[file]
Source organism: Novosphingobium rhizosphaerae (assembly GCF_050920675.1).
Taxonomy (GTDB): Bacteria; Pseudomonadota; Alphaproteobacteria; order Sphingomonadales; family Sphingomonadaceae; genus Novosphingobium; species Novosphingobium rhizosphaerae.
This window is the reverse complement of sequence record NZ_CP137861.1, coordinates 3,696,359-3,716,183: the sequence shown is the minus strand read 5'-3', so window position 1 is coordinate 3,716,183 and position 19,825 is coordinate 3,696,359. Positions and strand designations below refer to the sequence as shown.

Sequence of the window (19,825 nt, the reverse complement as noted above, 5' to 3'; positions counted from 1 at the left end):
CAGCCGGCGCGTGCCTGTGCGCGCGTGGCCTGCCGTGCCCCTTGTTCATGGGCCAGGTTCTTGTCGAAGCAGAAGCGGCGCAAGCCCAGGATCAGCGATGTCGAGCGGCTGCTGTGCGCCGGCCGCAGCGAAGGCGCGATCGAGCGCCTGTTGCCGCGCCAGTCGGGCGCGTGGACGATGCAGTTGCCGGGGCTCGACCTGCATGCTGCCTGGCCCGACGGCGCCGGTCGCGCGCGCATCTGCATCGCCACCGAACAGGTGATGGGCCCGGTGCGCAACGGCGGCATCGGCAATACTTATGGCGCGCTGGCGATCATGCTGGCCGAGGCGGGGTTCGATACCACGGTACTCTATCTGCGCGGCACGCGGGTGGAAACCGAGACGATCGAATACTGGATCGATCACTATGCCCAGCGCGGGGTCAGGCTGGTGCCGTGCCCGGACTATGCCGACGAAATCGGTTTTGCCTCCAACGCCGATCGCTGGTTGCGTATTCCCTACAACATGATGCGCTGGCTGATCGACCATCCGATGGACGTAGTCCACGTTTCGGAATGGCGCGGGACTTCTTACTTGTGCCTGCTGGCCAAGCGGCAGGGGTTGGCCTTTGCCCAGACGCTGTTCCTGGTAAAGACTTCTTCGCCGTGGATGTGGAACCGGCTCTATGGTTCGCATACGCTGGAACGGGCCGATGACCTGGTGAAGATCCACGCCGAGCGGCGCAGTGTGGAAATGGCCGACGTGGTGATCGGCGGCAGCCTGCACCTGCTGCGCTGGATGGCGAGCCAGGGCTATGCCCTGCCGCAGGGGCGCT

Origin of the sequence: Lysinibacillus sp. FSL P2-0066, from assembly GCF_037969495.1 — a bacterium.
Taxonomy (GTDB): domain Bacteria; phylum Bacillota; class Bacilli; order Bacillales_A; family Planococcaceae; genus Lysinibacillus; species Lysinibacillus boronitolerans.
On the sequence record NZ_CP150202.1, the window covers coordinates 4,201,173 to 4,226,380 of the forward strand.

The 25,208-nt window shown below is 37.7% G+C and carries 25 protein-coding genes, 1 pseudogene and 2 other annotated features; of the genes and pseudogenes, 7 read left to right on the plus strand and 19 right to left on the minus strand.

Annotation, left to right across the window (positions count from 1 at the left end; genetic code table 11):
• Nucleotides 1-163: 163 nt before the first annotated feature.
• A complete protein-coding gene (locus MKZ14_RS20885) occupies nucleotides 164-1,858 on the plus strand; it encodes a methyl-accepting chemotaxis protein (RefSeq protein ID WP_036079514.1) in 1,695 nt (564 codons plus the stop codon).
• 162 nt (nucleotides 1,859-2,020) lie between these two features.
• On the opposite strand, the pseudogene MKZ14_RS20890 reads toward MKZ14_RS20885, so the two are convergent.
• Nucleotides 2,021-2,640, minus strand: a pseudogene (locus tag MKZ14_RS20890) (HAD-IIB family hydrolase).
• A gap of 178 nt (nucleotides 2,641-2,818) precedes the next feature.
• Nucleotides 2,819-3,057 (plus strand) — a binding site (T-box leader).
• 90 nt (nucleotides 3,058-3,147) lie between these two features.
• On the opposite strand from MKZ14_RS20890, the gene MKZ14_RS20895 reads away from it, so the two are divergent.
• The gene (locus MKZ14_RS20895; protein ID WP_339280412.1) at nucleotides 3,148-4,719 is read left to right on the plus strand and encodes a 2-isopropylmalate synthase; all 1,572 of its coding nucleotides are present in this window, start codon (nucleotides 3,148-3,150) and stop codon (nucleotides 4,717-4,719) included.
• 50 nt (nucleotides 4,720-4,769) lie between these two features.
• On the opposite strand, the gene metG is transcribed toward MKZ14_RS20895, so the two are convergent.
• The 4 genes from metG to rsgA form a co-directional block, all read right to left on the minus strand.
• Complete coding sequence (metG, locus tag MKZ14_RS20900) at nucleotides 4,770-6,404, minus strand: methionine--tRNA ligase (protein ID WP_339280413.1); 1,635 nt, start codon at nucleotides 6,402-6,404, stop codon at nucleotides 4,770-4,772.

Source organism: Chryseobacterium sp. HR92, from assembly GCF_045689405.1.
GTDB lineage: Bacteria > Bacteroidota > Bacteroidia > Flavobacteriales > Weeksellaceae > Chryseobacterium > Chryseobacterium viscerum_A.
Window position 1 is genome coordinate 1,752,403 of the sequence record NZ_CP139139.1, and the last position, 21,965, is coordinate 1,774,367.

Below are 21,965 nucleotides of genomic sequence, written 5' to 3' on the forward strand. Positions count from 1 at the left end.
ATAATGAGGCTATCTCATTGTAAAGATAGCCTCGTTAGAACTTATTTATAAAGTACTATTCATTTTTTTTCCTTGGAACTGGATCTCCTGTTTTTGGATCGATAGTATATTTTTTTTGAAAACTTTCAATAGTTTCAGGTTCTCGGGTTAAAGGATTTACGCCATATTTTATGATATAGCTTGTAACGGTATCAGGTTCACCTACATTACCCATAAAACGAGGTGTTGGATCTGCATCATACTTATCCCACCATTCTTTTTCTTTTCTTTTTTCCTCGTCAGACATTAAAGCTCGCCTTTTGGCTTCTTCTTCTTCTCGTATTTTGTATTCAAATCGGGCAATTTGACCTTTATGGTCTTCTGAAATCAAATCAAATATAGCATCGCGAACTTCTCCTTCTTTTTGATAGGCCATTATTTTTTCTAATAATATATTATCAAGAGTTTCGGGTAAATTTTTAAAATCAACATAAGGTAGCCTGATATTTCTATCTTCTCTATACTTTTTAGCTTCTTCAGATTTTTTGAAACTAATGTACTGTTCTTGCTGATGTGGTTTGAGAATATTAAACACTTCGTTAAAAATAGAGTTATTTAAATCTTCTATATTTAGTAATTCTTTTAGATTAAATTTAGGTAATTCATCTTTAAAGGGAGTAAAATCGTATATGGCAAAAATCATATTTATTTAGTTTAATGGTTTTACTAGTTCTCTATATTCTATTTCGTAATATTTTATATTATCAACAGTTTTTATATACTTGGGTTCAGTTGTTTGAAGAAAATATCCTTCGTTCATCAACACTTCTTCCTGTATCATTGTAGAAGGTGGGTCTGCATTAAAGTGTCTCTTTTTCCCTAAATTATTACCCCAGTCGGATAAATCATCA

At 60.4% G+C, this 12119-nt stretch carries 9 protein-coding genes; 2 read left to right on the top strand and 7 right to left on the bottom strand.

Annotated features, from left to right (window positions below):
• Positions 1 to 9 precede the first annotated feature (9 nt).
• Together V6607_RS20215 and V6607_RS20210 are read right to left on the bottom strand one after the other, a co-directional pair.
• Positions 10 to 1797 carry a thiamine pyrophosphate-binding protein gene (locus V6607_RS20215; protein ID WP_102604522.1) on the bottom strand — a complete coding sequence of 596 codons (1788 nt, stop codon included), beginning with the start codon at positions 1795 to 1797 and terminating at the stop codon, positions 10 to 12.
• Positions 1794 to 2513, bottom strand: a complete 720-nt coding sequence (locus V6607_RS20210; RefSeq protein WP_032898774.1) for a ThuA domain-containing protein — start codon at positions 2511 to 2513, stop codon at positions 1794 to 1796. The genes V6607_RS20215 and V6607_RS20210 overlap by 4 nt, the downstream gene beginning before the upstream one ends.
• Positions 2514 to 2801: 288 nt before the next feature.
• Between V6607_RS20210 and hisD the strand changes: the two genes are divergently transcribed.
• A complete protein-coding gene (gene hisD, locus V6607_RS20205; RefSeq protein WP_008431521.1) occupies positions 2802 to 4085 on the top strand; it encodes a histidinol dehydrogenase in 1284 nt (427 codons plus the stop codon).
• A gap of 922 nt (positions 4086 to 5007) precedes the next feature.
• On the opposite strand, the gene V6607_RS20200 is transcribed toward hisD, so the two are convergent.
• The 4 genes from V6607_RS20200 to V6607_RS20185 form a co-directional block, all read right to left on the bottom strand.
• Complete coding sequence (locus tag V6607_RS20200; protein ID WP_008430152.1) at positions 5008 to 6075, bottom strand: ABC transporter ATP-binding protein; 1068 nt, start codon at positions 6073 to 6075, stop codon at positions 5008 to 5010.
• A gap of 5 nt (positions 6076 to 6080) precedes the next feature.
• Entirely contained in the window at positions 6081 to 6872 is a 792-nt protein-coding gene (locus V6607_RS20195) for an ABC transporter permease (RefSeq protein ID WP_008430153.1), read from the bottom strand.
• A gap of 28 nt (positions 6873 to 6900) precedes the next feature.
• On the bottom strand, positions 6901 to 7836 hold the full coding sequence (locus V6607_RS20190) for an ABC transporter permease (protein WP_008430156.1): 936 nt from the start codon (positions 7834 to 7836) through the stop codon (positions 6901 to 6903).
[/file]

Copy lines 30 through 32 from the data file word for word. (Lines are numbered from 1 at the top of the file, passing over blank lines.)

At 60.4% G+C, this 12119-nt stretch carries 9 protein-coding genes; 2 read left to right on the top strand and 7 right to left on the bottom strand.

Annotated features, from left to right (window positions below):
• Positions 1 to 9 precede the first annotated feature (9 nt).